10 Thoughts from Korea

Culture and Gospel intersect at the school I am studying abroad at, that’s for sure. Yonsei was founded by American Christian missionaries in 1885.

1. Culture and the Gospel: Where do they intersect? More importantly, where do they both manifest without compromising one another? It’s a question that believers have tried to answer for generations. And it’s a question that hits me smack dab as I immerse myself in my native culture after a 15 year hiatus.

2. Living in a city is my preference. I’ve always enjoyed the hustle and bustle that the constant stimulation 10 million other neighbors provide. But after spending three months crevassed between the Rocky Mountains, I will admit I took the clean air for granted.

3. The Gospel is marvelously consistent. These truths penetrate regardless of native tribe or tongue. Creation beckons of its Creator (Romans 8:19-23). Man is fallen (Romans 3:9-18). Jesus’ blood provides the only remedy (Romans 6:23). Don’t take my word for it. Witness it for yourself, wherever in the world you are.

4. There is a close correlation between how much you care for a brother and how fervently you pray for him.

5. Korean food is so good. I know that’s a subjective claim, but it is hard to find food that is tasty and much as it is healthy.

Continue reading “10 Thoughts from Korea”

The greatest thing I did in college

I’ve been reflecting on what have been the most influential endeavors during my time at Michigan State, particularly in my relationship with Jesus.


Fellowship on Tuesday nights and Sunday mornings play a vital role in Christian growth. Conferences and retreats have been a wellspring of lifelong friendships. What I am about to say is not in contrast to these beautiful things. If anything, it’s in complement with these things.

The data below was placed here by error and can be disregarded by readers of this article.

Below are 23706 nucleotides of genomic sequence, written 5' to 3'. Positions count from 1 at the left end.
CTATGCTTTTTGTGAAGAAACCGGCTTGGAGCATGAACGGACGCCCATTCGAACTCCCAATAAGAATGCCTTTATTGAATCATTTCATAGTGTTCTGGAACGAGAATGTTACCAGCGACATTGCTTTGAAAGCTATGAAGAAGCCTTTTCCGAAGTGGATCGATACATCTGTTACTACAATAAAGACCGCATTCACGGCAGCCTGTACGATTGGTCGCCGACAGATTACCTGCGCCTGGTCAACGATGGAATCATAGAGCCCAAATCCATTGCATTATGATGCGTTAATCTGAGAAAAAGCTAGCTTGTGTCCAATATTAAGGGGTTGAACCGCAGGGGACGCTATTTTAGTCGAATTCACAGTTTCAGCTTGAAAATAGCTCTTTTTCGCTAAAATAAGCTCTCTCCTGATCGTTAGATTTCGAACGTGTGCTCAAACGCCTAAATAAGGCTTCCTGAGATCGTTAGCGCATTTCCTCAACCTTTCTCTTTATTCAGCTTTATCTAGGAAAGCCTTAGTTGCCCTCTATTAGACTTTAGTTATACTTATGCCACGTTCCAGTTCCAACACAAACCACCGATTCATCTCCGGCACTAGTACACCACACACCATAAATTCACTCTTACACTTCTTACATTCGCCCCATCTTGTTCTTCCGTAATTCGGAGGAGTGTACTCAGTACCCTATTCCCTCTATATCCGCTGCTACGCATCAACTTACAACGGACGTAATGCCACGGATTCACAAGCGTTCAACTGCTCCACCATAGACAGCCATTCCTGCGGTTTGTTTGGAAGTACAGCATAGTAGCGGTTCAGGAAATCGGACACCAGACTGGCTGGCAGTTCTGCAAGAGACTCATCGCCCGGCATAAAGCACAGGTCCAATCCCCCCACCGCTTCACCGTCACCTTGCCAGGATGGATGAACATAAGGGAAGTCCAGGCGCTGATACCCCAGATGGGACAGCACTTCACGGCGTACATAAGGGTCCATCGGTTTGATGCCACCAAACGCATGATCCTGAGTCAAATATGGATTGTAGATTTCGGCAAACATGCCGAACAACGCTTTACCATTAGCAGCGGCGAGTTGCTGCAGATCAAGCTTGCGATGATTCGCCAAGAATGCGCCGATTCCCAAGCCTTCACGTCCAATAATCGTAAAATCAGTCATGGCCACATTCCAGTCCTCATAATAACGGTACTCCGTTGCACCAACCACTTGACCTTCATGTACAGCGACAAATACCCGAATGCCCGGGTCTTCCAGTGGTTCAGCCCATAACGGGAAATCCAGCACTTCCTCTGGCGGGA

Memorizing the Word of God is without a doubt the most important endeavor I undertook in college.

I really can’t say enough about this. And if I’m not intentional, I could go in circles for the next few paragraphs. But I’m willing to do that if it will help you get a glimpse of its benefits.


I will share one way this practice has helped me as a college student and as a young man: Memorizing Scripture has been monumental in my endeavor to pursue righteousness, godliness, faith, love, steadfastness on a campus that is submersed in its antithesis.

I’ve experienced firsthand the sufficiency of the Bible in living a life of eternal significance (2 Peter 1:3). Reading the Bible is important, but memorizing these Words takes your spirituality to a whole new level. Your thinking slowly and surely becomes aligned with God’s.

When I’m tempted to lust or lie or spew out frustration, it’s infinitely more powerful for me to declare Matthew 5:8 or 1 Corinthians 6:18 over my situation than utter any scrap of human insight. Like  1 Corinthians 2:4-5 says, our faith does not rest in human wisdom but in the power of God.

It’s not legalistic; it’s taking God’s Word at face value. Eternal, majestic, soul-saving, life-giving, unchanging, sovereign.

Do you want to be more Christ-like? Memorize Romans 8. Do you need ammunition to fight your addiction to pornography? Memorize Psalm 119:1-9-11. Do you want to love people sacrificially? Memorize 1 Corinthians 13. If you want to see the world through the Creator’s eyes, then memorize Scripture. I really can’t overemphasize it. I literally want to jump through the screen and beg you to do this.